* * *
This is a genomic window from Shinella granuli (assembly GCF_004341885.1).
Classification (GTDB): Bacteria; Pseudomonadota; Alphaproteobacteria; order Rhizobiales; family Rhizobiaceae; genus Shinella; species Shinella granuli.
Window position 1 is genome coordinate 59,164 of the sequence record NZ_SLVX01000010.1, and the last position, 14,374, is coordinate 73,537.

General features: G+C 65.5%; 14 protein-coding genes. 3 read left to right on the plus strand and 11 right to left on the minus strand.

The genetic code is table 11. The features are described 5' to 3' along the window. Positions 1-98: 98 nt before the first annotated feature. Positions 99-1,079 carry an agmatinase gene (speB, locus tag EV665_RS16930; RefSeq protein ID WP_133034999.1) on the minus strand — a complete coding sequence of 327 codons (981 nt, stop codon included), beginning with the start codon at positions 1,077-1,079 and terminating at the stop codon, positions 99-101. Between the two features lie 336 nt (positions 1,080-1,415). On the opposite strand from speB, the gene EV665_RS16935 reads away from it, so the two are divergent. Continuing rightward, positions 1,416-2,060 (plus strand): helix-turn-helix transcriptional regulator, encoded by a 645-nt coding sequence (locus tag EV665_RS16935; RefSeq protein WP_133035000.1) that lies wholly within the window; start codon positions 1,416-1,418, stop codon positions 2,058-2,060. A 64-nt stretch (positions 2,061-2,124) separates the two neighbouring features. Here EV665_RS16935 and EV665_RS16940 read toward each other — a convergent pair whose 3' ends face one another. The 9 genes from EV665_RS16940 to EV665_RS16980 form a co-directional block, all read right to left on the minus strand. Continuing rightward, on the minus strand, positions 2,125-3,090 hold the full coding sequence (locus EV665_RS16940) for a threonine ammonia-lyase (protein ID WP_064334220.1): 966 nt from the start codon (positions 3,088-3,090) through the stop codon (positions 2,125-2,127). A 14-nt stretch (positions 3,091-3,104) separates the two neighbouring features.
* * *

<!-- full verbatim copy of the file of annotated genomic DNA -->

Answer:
This is a genomic window from Shinella granuli (assembly GCF_004341885.1).
Classification (GTDB): Bacteria; Pseudomonadota; Alphaproteobacteria; order Rhizobiales; family Rhizobiaceae; genus Shinella; species Shinella granuli.
Window position 1 is genome coordinate 59,164 of the sequence record NZ_SLVX01000010.1, and the last position, 14,374, is coordinate 73,537.

General features: G+C 65.5%; 14 protein-coding genes. 3 read left to right on the plus strand and 11 right to left on the minus strand.

The genetic code is table 11. The features are described 5' to 3' along the window. Positions 1-98: 98 nt before the first annotated feature. Positions 99-1,079 carry an agmatinase gene (speB, locus tag EV665_RS16930; RefSeq protein ID WP_133034999.1) on the minus strand — a complete coding sequence of 327 codons (981 nt, stop codon included), beginning with the start codon at positions 1,077-1,079 and terminating at the stop codon, positions 99-101. Between the two features lie 336 nt (positions 1,080-1,415). On the opposite strand from speB, the gene EV665_RS16935 reads away from it, so the two are divergent. Continuing rightward, positions 1,416-2,060 (plus strand): helix-turn-helix transcriptional regulator, encoded by a 645-nt coding sequence (locus tag EV665_RS16935; RefSeq protein WP_133035000.1) that lies wholly within the window; start codon positions 1,416-1,418, stop codon positions 2,058-2,060. A 64-nt stretch (positions 2,061-2,124) separates the two neighbouring features. Here EV665_RS16935 and EV665_RS16940 read toward each other — a convergent pair whose 3' ends face one another. The 9 genes from EV665_RS16940 to EV665_RS16980 form a co-directional block, all read right to left on the minus strand. Continuing rightward, on the minus strand, positions 2,125-3,090 hold the full coding sequence (locus EV665_RS16940) for a threonine ammonia-lyase (protein ID WP_064334220.1): 966 nt from the start codon (positions 3,088-3,090) through the stop codon (positions 2,125-2,127). A 14-nt stretch (positions 3,091-3,104) separates the two neighbouring features.